No SARS-CoV-2 detected in postmortem samples, but brain may be susceptible to microvascular damage
THURSDAY, Jan. 14, 2021 (HealthDay News) — Multifocal microvascular injury has been observed in the brain and olfactory bulbs in postmortem observation of patients who died from COVID-19, according to a research letter published online Dec. 30 in the New England Journal of Medicine.
Myoung-Hwa Lee, Ph.D., from the U.S. National Institute of Neurological Disorders and Stroke in Bethesda, Maryland, and colleagues collected brain tissue from 19 autopsy cases. Postmortem images were obtained from the brains of 13 patients with COVID-19, and conventional histopathological examination was performed on the brains of 18 patients.
The researchers observed abnormalities on magnetic resonance imaging of brains from 10 patients. Punctate hyperintensities were seen in nine patients on magnetic resonance microscopy, representing areas of microvascular injury and fibrinogen leakage. In five patients, these areas showed thinning of the basal lamina of the endothelial cells. In 10 patients, punctate hypointensities on imaging corresponded with congested blood vessels, with surrounding areas of fibrinogen leakage. Minimal perivascular inflammation was seen, and there was no vascular occlusion. In 13 patients, there were perivascular-activated microglia, macrophage infiltrates, and hypertrophic astrocytes; in eight patients, there were CD3+ and CD8+ T cells in the perivascular spaces and in lumens adjacent to endothelial cells. Severe acute respiratory syndrome coronavirus 2 (SARS-CoV-2) was not detected by polymerase chain reaction, RNA sequencing, or RNA in situ hybridization and immunostaining.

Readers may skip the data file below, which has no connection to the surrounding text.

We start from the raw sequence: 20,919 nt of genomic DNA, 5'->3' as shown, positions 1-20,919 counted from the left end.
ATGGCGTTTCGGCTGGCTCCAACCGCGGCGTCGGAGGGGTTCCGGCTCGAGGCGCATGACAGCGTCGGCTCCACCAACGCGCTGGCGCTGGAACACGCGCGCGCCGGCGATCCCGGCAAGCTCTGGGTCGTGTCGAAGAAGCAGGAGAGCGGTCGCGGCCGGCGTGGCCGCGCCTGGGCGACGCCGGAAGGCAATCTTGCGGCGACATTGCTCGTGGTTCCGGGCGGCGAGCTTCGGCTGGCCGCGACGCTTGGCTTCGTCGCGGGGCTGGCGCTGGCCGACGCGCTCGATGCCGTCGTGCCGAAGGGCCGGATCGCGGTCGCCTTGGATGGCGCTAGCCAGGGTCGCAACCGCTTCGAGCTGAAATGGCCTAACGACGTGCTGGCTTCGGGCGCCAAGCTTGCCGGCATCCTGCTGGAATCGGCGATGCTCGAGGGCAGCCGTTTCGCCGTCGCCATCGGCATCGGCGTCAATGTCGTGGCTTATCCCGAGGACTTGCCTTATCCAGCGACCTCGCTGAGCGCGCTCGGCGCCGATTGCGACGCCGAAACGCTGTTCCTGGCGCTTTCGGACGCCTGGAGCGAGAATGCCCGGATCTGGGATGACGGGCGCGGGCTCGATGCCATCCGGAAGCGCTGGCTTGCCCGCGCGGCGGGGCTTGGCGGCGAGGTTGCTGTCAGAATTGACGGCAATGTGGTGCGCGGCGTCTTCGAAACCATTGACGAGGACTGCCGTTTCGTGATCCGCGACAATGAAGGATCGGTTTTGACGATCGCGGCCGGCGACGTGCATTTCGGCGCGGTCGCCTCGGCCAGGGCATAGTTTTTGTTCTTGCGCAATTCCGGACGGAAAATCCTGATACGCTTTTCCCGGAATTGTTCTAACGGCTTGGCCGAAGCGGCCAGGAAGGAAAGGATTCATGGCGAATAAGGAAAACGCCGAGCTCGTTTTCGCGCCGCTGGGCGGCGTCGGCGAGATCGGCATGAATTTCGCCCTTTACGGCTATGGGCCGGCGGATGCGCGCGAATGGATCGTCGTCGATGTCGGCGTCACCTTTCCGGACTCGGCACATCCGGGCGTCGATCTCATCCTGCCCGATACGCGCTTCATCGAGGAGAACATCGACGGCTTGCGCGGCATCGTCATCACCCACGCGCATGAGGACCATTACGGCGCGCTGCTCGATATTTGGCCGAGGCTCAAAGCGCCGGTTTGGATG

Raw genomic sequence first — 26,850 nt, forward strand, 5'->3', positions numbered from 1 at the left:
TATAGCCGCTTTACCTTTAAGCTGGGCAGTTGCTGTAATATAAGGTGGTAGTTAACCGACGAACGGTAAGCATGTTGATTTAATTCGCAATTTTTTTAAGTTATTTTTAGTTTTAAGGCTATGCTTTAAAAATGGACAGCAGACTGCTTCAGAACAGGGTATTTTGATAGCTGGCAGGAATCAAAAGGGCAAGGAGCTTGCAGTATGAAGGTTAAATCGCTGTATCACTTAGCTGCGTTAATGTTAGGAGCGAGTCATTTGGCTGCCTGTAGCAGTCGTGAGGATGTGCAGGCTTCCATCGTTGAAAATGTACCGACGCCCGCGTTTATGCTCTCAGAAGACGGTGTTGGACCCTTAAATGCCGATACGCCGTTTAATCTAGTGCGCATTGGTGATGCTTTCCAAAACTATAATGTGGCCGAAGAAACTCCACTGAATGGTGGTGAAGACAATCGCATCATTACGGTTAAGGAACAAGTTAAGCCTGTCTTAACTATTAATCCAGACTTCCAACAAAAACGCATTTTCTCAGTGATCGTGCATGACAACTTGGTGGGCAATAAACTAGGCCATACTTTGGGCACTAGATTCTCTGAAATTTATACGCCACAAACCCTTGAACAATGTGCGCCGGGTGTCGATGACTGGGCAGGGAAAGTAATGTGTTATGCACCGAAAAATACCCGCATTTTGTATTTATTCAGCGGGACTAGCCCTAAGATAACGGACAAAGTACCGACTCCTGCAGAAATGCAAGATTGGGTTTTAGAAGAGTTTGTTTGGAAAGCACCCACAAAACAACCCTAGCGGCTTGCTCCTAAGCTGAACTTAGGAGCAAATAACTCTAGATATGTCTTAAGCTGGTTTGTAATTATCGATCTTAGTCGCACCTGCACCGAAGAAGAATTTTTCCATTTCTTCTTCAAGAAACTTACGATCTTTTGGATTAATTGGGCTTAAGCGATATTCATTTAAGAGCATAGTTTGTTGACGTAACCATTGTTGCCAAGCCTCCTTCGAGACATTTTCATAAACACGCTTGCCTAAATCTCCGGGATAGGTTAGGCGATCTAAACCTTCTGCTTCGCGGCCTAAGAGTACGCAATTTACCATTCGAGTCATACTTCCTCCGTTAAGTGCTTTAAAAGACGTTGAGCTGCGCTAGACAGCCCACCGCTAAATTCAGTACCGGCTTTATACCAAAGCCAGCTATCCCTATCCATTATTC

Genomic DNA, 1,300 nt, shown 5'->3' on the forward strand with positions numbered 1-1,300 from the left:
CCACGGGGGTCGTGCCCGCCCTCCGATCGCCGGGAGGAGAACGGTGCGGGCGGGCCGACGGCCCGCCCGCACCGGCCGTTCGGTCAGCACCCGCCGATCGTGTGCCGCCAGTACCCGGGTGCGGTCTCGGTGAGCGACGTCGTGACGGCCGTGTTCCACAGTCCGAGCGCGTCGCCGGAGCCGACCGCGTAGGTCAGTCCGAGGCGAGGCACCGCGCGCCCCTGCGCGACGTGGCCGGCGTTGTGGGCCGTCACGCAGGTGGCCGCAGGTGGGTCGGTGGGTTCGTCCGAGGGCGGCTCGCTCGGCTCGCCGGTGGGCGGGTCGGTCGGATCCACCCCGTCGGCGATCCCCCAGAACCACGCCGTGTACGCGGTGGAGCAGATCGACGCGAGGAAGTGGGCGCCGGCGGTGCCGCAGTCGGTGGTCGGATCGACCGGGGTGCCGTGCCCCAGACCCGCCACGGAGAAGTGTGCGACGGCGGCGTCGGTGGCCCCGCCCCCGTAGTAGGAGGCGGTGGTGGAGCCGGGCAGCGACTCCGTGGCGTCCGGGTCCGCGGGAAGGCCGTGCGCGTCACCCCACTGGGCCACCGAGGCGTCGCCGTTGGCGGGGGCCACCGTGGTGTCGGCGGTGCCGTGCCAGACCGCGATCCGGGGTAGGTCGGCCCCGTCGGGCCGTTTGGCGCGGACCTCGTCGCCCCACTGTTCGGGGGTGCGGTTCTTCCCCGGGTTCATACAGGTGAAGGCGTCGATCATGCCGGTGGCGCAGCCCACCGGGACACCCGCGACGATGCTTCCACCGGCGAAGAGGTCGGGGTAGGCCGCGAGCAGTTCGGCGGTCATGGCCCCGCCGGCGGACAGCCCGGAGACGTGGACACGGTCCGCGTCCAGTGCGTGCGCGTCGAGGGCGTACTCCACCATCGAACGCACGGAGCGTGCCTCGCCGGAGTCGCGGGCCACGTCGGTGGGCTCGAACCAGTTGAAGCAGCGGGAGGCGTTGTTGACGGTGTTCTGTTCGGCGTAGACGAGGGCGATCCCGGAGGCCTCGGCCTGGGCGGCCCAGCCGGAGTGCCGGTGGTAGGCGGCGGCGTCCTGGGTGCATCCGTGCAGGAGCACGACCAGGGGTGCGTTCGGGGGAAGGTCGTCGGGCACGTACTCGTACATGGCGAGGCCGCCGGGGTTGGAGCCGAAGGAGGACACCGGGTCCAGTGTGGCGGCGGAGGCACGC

“The brains of patients who contract infection from SARS-CoV-2 may be susceptible to microvascular blood vessel damage,” a coauthor said in a statement. “Our results suggest that this may be caused by the body’s inflammatory response to the virus.”
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